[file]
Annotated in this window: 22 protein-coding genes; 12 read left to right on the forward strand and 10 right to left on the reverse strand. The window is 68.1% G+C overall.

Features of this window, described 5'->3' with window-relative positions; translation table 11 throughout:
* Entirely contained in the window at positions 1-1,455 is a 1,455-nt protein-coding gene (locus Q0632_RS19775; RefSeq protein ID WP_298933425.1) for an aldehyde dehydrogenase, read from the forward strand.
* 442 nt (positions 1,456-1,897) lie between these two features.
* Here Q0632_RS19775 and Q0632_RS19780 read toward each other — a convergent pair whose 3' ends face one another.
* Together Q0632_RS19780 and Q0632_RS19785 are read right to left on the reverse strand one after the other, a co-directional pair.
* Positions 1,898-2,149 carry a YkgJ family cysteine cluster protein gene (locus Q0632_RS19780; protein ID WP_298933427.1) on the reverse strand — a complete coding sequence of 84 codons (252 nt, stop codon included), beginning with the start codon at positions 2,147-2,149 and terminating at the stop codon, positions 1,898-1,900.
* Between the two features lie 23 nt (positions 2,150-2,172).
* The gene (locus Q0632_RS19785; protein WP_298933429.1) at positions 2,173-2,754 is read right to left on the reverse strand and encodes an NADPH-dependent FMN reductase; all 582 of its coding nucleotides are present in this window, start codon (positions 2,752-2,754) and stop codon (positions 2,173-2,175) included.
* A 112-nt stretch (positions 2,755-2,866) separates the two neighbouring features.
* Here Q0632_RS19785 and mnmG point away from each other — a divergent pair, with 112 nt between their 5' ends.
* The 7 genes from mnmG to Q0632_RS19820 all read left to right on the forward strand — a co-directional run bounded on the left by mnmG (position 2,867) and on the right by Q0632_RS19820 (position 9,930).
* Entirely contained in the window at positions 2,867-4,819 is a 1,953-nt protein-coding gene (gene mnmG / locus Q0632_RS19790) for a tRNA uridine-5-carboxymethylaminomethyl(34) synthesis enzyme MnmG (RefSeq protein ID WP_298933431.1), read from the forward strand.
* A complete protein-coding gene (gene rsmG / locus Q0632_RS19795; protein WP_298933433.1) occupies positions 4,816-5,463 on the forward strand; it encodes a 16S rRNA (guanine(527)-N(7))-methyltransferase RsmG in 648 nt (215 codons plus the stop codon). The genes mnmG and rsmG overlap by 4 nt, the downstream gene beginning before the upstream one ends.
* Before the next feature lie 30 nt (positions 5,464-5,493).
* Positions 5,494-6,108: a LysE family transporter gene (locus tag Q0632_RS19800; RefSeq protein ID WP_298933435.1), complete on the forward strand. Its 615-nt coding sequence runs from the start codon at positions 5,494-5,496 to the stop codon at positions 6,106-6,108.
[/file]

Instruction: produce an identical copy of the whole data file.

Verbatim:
Annotated in this window: 22 protein-coding genes; 12 read left to right on the forward strand and 10 right to left on the reverse strand. The window is 68.1% G+C overall.

Features of this window, described 5'->3' with window-relative positions; translation table 11 throughout:
* Entirely contained in the window at positions 1-1,455 is a 1,455-nt protein-coding gene (locus Q0632_RS19775; RefSeq protein ID WP_298933425.1) for an aldehyde dehydrogenase, read from the forward strand.
* 442 nt (positions 1,456-1,897) lie between these two features.
* Here Q0632_RS19775 and Q0632_RS19780 read toward each other — a convergent pair whose 3' ends face one another.
* Together Q0632_RS19780 and Q0632_RS19785 are read right to left on the reverse strand one after the other, a co-directional pair.
* Positions 1,898-2,149 carry a YkgJ family cysteine cluster protein gene (locus Q0632_RS19780; protein ID WP_298933427.1) on the reverse strand — a complete coding sequence of 84 codons (252 nt, stop codon included), beginning with the start codon at positions 2,147-2,149 and terminating at the stop codon, positions 1,898-1,900.
* Between the two features lie 23 nt (positions 2,150-2,172).
* The gene (locus Q0632_RS19785; protein WP_298933429.1) at positions 2,173-2,754 is read right to left on the reverse strand and encodes an NADPH-dependent FMN reductase; all 582 of its coding nucleotides are present in this window, start codon (positions 2,752-2,754) and stop codon (positions 2,173-2,175) included.
* A 112-nt stretch (positions 2,755-2,866) separates the two neighbouring features.
* Here Q0632_RS19785 and mnmG point away from each other — a divergent pair, with 112 nt between their 5' ends.
* The 7 genes from mnmG to Q0632_RS19820 all read left to right on the forward strand — a co-directional run bounded on the left by mnmG (position 2,867) and on the right by Q0632_RS19820 (position 9,930).
* Entirely contained in the window at positions 2,867-4,819 is a 1,953-nt protein-coding gene (gene mnmG / locus Q0632_RS19790) for a tRNA uridine-5-carboxymethylaminomethyl(34) synthesis enzyme MnmG (RefSeq protein ID WP_298933431.1), read from the forward strand.
* A complete protein-coding gene (gene rsmG / locus Q0632_RS19795; protein WP_298933433.1) occupies positions 4,816-5,463 on the forward strand; it encodes a 16S rRNA (guanine(527)-N(7))-methyltransferase RsmG in 648 nt (215 codons plus the stop codon). The genes mnmG and rsmG overlap by 4 nt, the downstream gene beginning before the upstream one ends.
* Before the next feature lie 30 nt (positions 5,464-5,493).
* Positions 5,494-6,108: a LysE family transporter gene (locus tag Q0632_RS19800; RefSeq protein ID WP_298933435.1), complete on the forward strand. Its 615-nt coding sequence runs from the start codon at positions 5,494-5,496 to the stop codon at positions 6,106-6,108.